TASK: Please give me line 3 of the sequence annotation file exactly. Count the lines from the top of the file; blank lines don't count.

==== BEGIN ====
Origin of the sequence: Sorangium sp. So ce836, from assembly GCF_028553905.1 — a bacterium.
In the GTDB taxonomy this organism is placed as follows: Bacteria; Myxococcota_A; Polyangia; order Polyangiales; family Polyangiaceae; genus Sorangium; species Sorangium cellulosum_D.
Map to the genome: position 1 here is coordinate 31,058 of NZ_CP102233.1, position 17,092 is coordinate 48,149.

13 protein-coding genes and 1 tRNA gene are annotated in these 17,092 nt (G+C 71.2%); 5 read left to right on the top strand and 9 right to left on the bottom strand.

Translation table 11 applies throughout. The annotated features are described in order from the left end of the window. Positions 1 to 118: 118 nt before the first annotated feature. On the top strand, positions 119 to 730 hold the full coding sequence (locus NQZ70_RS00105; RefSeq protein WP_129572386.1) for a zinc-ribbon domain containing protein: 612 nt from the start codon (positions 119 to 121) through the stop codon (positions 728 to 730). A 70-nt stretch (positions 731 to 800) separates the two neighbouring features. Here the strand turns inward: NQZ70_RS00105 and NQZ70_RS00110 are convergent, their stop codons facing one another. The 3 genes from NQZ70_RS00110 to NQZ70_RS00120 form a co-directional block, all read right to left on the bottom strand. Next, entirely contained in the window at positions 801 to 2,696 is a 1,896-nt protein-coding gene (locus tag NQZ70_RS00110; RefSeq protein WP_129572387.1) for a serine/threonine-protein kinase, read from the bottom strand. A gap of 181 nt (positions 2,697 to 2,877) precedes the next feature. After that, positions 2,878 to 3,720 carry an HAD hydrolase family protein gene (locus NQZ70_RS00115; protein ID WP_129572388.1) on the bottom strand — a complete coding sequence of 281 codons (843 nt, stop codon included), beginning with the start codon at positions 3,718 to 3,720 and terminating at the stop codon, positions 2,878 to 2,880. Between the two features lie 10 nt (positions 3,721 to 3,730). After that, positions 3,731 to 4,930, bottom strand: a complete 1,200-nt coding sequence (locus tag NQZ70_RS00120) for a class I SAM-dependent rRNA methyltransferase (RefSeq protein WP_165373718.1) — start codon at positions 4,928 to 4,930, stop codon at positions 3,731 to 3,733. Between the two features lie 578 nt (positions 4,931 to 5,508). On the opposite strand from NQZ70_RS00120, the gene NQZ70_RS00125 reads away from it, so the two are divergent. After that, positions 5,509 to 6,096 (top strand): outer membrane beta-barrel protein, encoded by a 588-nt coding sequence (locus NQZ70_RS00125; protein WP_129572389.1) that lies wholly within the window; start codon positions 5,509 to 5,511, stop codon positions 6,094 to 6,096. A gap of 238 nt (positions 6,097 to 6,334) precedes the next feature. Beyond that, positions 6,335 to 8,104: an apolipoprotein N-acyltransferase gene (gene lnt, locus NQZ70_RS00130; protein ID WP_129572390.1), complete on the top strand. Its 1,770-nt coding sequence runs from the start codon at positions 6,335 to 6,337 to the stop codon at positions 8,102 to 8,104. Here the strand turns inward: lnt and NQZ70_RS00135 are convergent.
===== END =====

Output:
Map to the genome: position 1 here is coordinate 31,058 of NZ_CP102233.1, position 17,092 is coordinate 48,149.